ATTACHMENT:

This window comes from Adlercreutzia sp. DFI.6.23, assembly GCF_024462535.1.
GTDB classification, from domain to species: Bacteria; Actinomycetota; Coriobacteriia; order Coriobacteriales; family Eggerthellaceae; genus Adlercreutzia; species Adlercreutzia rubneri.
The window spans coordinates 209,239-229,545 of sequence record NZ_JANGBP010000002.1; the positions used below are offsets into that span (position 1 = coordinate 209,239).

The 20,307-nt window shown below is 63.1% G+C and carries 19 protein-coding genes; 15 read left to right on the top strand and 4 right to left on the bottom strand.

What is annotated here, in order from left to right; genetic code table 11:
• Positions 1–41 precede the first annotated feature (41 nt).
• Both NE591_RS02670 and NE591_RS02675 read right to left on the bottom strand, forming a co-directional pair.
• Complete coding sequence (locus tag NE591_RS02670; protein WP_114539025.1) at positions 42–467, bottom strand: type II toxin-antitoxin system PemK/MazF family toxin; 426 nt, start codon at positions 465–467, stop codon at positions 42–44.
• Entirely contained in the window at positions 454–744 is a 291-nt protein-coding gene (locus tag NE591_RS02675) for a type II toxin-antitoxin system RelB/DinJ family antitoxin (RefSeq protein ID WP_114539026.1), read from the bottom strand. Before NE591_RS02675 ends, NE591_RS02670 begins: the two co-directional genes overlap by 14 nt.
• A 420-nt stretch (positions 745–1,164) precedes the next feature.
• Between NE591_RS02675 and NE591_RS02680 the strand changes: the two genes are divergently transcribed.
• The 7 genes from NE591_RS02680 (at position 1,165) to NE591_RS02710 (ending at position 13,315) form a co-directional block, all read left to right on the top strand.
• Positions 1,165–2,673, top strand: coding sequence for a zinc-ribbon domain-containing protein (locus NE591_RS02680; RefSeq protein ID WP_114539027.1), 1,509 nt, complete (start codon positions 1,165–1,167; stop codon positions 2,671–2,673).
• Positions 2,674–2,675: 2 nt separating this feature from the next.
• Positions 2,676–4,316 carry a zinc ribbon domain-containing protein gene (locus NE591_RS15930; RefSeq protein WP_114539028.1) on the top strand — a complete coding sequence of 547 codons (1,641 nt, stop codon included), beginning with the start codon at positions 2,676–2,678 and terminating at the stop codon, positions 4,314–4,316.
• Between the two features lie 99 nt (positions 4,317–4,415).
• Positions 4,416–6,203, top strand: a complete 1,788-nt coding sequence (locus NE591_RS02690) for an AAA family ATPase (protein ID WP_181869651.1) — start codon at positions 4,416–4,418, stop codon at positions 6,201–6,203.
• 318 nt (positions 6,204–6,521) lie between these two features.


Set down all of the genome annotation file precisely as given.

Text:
This window comes from Adlercreutzia sp. DFI.6.23, assembly GCF_024462535.1.
GTDB classification, from domain to species: Bacteria; Actinomycetota; Coriobacteriia; order Coriobacteriales; family Eggerthellaceae; genus Adlercreutzia; species Adlercreutzia rubneri.
The window spans coordinates 209,239-229,545 of sequence record NZ_JANGBP010000002.1; the positions used below are offsets into that span (position 1 = coordinate 209,239).

The 20,307-nt window shown below is 63.1% G+C and carries 19 protein-coding genes; 15 read left to right on the top strand and 4 right to left on the bottom strand.

What is annotated here, in order from left to right; genetic code table 11:
• Positions 1–41 precede the first annotated feature (41 nt).
• Both NE591_RS02670 and NE591_RS02675 read right to left on the bottom strand, forming a co-directional pair.
• Complete coding sequence (locus tag NE591_RS02670; protein WP_114539025.1) at positions 42–467, bottom strand: type II toxin-antitoxin system PemK/MazF family toxin; 426 nt, start codon at positions 465–467, stop codon at positions 42–44.
• Entirely contained in the window at positions 454–744 is a 291-nt protein-coding gene (locus tag NE591_RS02675) for a type II toxin-antitoxin system RelB/DinJ family antitoxin (RefSeq protein ID WP_114539026.1), read from the bottom strand. Before NE591_RS02675 ends, NE591_RS02670 begins: the two co-directional genes overlap by 14 nt.
• A 420-nt stretch (positions 745–1,164) precedes the next feature.
• Between NE591_RS02675 and NE591_RS02680 the strand changes: the two genes are divergently transcribed.
• The 7 genes from NE591_RS02680 (at position 1,165) to NE591_RS02710 (ending at position 13,315) form a co-directional block, all read left to right on the top strand.
• Positions 1,165–2,673, top strand: coding sequence for a zinc-ribbon domain-containing protein (locus NE591_RS02680; RefSeq protein ID WP_114539027.1), 1,509 nt, complete (start codon positions 1,165–1,167; stop codon positions 2,671–2,673).
• Positions 2,674–2,675: 2 nt separating this feature from the next.
• Positions 2,676–4,316 carry a zinc ribbon domain-containing protein gene (locus NE591_RS15930; RefSeq protein WP_114539028.1) on the top strand — a complete coding sequence of 547 codons (1,641 nt, stop codon included), beginning with the start codon at positions 2,676–2,678 and terminating at the stop codon, positions 4,314–4,316.
• Between the two features lie 99 nt (positions 4,317–4,415).
• Positions 4,416–6,203, top strand: a complete 1,788-nt coding sequence (locus NE591_RS02690) for an AAA family ATPase (protein ID WP_181869651.1) — start codon at positions 4,416–4,418, stop codon at positions 6,201–6,203.
• 318 nt (positions 6,204–6,521) lie between these two features.